Letter to Retailers on Tobacco Products Labeled or Advertised with the Descriptors “Light,” “Low,” “Mild,” or Similar Descriptors
Food and Drug Administration
Center for Tobacco Products
9200 Corporate Boulevard
Rockville MD 20850-3229
June 17, 2010
On June 22, 2010, it will be illegal for manufacturers to manufacture for sale or distribution tobacco products labeled or advertised with the descriptors “light,” “low,” “mild,” or similar descriptors, without an FDA order in effect that allows the product to be marketed (currently, FDA has issued no such orders). Beginning on July 22, 2010, it will be illegal for manufacturers to introduce these products into the marketplace of the United States. These new legal restrictions apply only to manufacturers; they do not prohibit retailers from selling tobacco products with the descriptors “light,” “low,” “mild,” or similar descriptors that were manufactured before June 22, 2010. For more information, please see the guidance for industry and FDA staff titled, “Use of ‘Light,’ ‘Mild,’ ‘Low,’ or Similar Descriptors in the Label, Labeling, or Advertising of Tobacco Products” found at: http://www.fda.gov/TobaccoProducts/GuidanceComplianceRegulatoryInformation/ucm214597.htm.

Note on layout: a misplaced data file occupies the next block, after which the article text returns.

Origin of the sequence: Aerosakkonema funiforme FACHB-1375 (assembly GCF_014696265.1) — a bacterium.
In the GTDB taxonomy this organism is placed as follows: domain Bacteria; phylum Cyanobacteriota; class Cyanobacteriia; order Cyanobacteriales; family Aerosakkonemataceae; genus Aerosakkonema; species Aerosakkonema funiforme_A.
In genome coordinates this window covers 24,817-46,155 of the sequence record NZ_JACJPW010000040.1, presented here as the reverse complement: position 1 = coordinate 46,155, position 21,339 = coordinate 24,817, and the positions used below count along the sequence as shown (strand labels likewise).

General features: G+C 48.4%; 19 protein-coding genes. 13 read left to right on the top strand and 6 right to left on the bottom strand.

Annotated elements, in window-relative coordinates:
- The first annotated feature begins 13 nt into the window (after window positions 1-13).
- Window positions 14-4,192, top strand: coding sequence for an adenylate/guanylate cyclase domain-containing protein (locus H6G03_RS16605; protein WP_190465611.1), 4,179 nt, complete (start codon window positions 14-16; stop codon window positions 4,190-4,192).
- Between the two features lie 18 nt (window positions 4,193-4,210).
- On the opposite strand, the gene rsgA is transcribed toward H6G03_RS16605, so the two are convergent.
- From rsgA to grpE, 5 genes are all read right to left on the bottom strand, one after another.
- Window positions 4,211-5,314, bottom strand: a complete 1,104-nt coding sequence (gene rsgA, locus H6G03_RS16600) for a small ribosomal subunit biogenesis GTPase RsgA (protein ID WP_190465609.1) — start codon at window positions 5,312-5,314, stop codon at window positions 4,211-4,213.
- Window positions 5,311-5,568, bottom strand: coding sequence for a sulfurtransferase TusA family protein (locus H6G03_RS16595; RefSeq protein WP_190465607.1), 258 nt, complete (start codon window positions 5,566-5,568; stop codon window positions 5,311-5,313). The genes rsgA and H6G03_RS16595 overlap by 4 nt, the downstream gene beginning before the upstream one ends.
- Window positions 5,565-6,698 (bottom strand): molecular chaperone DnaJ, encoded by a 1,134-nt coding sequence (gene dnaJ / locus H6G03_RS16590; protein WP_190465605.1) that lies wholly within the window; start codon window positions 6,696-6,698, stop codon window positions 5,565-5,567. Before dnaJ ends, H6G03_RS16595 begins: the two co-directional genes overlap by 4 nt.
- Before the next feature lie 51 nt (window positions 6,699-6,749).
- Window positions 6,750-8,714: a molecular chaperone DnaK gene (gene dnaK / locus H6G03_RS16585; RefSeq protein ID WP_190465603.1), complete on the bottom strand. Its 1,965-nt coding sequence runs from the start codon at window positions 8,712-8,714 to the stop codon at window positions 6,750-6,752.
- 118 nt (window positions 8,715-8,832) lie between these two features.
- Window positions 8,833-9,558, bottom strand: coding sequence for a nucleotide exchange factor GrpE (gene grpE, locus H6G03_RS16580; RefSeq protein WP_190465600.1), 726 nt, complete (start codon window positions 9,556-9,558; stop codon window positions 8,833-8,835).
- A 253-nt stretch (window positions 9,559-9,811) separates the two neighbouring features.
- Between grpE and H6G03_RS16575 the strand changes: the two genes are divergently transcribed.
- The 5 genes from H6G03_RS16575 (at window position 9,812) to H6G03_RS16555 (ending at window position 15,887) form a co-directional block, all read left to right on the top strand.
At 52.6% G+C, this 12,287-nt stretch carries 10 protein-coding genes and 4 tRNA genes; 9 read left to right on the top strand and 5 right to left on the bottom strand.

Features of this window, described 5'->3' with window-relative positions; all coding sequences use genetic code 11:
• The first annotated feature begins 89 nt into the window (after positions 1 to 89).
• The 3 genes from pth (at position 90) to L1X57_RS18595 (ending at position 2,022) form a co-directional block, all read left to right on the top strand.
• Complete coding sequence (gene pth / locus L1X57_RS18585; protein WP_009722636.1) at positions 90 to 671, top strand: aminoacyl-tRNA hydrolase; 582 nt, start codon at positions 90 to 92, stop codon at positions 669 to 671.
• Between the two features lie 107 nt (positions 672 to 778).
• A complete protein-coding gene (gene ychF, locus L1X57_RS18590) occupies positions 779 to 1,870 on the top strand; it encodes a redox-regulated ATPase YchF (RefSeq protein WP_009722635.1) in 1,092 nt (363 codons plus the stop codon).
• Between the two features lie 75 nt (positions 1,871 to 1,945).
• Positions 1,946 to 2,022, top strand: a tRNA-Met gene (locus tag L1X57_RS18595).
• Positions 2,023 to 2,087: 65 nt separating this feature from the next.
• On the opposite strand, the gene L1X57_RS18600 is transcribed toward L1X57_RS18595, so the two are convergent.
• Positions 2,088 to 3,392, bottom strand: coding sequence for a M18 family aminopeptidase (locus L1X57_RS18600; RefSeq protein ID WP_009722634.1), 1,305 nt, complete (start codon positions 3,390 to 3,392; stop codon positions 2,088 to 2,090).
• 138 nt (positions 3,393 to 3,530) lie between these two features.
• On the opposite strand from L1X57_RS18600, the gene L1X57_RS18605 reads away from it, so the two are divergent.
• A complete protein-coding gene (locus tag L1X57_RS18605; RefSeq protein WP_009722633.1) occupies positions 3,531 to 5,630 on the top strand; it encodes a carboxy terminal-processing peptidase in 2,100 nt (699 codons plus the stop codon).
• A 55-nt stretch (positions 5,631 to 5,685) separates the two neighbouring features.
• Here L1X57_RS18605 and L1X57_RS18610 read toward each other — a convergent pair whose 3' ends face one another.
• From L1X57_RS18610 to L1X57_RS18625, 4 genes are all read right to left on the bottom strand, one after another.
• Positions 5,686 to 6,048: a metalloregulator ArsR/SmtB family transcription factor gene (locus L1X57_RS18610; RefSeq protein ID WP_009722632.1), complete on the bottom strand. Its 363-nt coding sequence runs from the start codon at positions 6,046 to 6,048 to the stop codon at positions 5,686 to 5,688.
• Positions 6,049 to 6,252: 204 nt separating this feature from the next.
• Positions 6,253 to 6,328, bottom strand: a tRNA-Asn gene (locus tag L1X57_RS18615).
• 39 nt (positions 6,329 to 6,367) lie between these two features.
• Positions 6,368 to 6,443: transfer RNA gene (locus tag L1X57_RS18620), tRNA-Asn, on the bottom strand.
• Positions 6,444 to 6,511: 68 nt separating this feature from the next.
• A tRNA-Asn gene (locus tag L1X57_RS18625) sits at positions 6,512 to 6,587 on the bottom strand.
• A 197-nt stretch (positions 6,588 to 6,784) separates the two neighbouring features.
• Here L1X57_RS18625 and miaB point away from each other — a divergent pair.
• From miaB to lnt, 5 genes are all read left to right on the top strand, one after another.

While the law permits retailers to continue selling these products, FDA is concerned that keeping these products on the market for an extended period of time is not in the interest of public health. The Family Smoking Prevention and Tobacco Control Act restricts tobacco products labeled or advertised with the descriptors “light,” “low,” “mild,” and similar descriptors because these descriptors have been shown to mislead consumers. Although many smokers who use “light” cigarettes believe that these products are less harmful and easier to quit, studies have shown that they present no less health risks than other cigarettes.
FDA hopes that you will help us in our effort to protect the public health. Thank you for your cooperation in this matter.
Please feel free to contact us with questions, or if we can be of assistance to you in this effort.
Lawrence R. Deyton, M.S.P.H., M.D.
Director, Center for Tobacco Products